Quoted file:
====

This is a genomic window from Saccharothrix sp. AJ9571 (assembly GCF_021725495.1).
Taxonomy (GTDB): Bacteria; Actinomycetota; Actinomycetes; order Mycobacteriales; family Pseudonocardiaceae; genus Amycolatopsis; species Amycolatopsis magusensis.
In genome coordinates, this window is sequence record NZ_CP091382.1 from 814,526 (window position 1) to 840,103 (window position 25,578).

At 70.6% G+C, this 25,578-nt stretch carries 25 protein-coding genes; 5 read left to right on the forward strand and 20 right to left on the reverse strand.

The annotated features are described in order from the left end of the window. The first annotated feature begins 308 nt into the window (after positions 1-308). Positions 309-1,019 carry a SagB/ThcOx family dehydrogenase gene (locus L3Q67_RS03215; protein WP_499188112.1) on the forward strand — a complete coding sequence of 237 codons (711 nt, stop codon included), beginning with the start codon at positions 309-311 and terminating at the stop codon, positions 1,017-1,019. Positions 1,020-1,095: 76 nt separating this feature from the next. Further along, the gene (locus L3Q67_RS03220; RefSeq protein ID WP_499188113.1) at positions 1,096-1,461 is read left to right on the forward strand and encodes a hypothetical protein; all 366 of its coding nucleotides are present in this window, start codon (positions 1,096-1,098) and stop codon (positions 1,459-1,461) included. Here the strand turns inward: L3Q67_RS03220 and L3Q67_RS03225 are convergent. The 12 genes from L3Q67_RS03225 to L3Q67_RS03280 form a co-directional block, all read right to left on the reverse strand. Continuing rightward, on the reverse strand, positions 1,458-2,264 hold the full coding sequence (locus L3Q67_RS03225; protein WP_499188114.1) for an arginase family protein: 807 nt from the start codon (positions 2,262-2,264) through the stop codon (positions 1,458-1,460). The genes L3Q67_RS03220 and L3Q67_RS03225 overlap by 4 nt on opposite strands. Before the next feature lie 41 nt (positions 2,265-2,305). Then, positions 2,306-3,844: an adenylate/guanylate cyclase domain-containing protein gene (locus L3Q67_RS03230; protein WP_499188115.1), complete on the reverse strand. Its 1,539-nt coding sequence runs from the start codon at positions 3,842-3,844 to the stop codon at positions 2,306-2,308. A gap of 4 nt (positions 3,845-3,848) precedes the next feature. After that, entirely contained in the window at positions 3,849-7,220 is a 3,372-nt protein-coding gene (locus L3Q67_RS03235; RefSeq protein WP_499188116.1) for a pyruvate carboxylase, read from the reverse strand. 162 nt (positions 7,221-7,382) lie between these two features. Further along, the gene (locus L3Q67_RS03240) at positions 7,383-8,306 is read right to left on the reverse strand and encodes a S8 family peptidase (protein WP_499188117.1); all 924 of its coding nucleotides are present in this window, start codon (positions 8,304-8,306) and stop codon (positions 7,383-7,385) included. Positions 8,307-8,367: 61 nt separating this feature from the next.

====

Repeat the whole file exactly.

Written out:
This is a genomic window from Saccharothrix sp. AJ9571 (assembly GCF_021725495.1).
Taxonomy (GTDB): Bacteria; Actinomycetota; Actinomycetes; order Mycobacteriales; family Pseudonocardiaceae; genus Amycolatopsis; species Amycolatopsis magusensis.
In genome coordinates, this window is sequence record NZ_CP091382.1 from 814,526 (window position 1) to 840,103 (window position 25,578).

At 70.6% G+C, this 25,578-nt stretch carries 25 protein-coding genes; 5 read left to right on the forward strand and 20 right to left on the reverse strand.

The annotated features are described in order from the left end of the window. The first annotated feature begins 308 nt into the window (after positions 1-308). Positions 309-1,019 carry a SagB/ThcOx family dehydrogenase gene (locus L3Q67_RS03215; protein WP_499188112.1) on the forward strand — a complete coding sequence of 237 codons (711 nt, stop codon included), beginning with the start codon at positions 309-311 and terminating at the stop codon, positions 1,017-1,019. Positions 1,020-1,095: 76 nt separating this feature from the next. Further along, the gene (locus L3Q67_RS03220; RefSeq protein ID WP_499188113.1) at positions 1,096-1,461 is read left to right on the forward strand and encodes a hypothetical protein; all 366 of its coding nucleotides are present in this window, start codon (positions 1,096-1,098) and stop codon (positions 1,459-1,461) included. Here the strand turns inward: L3Q67_RS03220 and L3Q67_RS03225 are convergent. The 12 genes from L3Q67_RS03225 to L3Q67_RS03280 form a co-directional block, all read right to left on the reverse strand. Continuing rightward, on the reverse strand, positions 1,458-2,264 hold the full coding sequence (locus L3Q67_RS03225; protein WP_499188114.1) for an arginase family protein: 807 nt from the start codon (positions 2,262-2,264) through the stop codon (positions 1,458-1,460). The genes L3Q67_RS03220 and L3Q67_RS03225 overlap by 4 nt on opposite strands. Before the next feature lie 41 nt (positions 2,265-2,305). Then, positions 2,306-3,844: an adenylate/guanylate cyclase domain-containing protein gene (locus L3Q67_RS03230; protein WP_499188115.1), complete on the reverse strand. Its 1,539-nt coding sequence runs from the start codon at positions 3,842-3,844 to the stop codon at positions 2,306-2,308. A gap of 4 nt (positions 3,845-3,848) precedes the next feature. After that, entirely contained in the window at positions 3,849-7,220 is a 3,372-nt protein-coding gene (locus L3Q67_RS03235; RefSeq protein WP_499188116.1) for a pyruvate carboxylase, read from the reverse strand. 162 nt (positions 7,221-7,382) lie between these two features. Further along, the gene (locus L3Q67_RS03240) at positions 7,383-8,306 is read right to left on the reverse strand and encodes a S8 family peptidase (protein WP_499188117.1); all 924 of its coding nucleotides are present in this window, start codon (positions 8,304-8,306) and stop codon (positions 7,383-7,385) included. Positions 8,307-8,367: 61 nt separating this feature from the next.